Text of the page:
Getting Started 
Misconception/Error The student is unable to identify the sequence of operations used in the algebraic solution. 
Examples of Student Work at this Level The student correctly identifies operations in order in the arithmetic solution but lists the operation signs in the order in which they appear in the algebraic solution rather than the actual operations used to solve the equation.

Questions Eliciting Thinking What is Haleyâ€™s approach to this problem? What does her solution method contain that Luisâ€™s does not?
Where in the problem can you see the operations that Haley used? What are they? 
Instructional Implications Review the procedure of solving an equation using the properties of equality. Emphasize how the properties of equality are used to transform an equation into a statement of the form x = a (where x is a variable and a is a real number). Give the student equations to solve and ask the student to clearly show operations completed as a result of applying the properties of equality. Ask the student to summarize, in order, which operations were used. Demonstrate comparing an algebraic solution to an arithmetic solution, identifying the sequence of operations used in each approach.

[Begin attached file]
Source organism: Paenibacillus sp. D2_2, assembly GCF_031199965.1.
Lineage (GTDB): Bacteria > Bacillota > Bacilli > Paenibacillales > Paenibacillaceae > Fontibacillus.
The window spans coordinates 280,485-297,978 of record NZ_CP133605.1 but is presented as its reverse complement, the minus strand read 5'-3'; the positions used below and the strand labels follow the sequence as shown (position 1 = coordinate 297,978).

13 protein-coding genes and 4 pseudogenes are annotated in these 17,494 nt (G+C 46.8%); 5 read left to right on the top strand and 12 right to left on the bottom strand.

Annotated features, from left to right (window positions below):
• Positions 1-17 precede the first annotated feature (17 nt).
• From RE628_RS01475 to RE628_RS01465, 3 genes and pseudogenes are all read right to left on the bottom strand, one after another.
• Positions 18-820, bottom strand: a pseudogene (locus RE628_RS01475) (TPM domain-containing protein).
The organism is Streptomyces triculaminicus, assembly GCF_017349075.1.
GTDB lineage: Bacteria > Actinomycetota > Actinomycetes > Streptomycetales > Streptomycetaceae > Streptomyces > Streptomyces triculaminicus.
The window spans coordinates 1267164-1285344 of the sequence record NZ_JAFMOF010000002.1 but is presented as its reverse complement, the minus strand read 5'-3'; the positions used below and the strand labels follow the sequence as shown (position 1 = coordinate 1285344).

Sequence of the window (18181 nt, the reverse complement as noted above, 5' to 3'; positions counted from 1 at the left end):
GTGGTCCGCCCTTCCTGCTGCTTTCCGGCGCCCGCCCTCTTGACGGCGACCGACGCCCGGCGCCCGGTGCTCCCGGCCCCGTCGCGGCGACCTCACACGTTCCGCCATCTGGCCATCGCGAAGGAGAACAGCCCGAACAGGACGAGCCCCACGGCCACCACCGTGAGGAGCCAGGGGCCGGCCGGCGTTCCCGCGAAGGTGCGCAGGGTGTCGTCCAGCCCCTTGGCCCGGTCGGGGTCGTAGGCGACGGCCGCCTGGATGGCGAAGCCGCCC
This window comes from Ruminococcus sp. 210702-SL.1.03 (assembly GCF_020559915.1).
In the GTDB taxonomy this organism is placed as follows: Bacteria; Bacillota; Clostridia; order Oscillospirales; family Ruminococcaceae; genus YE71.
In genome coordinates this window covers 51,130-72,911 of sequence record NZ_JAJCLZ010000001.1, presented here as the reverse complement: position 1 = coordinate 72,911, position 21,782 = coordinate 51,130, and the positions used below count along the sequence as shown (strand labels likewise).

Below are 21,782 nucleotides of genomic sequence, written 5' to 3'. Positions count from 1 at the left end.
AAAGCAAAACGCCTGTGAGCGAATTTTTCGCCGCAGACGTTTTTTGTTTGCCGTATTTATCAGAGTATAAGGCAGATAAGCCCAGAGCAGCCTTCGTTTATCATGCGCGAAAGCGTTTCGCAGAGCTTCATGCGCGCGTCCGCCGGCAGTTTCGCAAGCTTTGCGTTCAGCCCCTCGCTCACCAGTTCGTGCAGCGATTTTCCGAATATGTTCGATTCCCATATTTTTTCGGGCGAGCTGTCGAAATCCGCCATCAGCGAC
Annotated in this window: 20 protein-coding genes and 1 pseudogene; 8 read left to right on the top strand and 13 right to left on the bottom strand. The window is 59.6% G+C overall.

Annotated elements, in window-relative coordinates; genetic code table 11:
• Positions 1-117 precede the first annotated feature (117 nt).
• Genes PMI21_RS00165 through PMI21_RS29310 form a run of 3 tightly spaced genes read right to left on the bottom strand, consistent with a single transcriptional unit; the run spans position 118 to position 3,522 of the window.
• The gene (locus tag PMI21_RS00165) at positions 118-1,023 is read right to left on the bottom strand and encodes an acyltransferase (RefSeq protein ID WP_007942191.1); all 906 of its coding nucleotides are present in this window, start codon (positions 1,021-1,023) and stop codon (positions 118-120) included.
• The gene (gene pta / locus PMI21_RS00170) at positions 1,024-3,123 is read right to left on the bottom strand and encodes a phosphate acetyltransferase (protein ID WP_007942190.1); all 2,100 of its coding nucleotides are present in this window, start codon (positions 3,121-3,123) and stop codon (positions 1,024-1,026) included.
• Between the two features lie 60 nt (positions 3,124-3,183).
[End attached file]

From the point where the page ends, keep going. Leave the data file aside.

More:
Provide the student with solved equations (similar to the algebraic solution given in the Algebra or Arithmetic? worksheet) and ask him or her to identify the properties of equality and the operations used to transform the equation at each step. 
Moving Forward 
Misconception/Error The student is unable to accurately compare the sequence of operations used in the two solution methods. 
Examples of Student Work at this Level The student correctly identifies the operations used in each solution method but does not compare them. Instead, the student compares other aspects of the two approaches. The student says:
 Haleyâ€™s solution is â€ślongerâ€ť or â€śmore complicated.â€ť
 Haleyâ€™s solution â€śused a variableâ€ť or â€śused an equation.â€ť
 Haley and Luis did the problem different ways but got the same answer.
 They both got an answer of seven.